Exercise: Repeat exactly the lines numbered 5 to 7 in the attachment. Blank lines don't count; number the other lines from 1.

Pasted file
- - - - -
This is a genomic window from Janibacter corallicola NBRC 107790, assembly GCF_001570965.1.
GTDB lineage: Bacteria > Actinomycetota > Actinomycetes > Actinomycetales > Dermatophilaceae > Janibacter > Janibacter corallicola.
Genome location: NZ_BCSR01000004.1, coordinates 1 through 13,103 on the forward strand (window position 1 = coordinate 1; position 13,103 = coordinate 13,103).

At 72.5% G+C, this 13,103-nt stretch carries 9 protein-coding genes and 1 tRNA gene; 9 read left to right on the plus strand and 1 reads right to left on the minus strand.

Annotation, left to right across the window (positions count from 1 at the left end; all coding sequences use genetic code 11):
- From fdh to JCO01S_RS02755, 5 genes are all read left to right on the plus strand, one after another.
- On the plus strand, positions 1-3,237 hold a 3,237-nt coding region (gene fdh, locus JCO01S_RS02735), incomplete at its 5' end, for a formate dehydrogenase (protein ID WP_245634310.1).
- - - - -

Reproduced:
Annotation, left to right across the window (positions count from 1 at the left end; all coding sequences use genetic code 11):
- From fdh to JCO01S_RS02755, 5 genes are all read left to right on the plus strand, one after another.
- On the plus strand, positions 1-3,237 hold a 3,237-nt coding region (gene fdh, locus JCO01S_RS02735), incomplete at its 5' end, for a formate dehydrogenase (protein ID WP_245634310.1).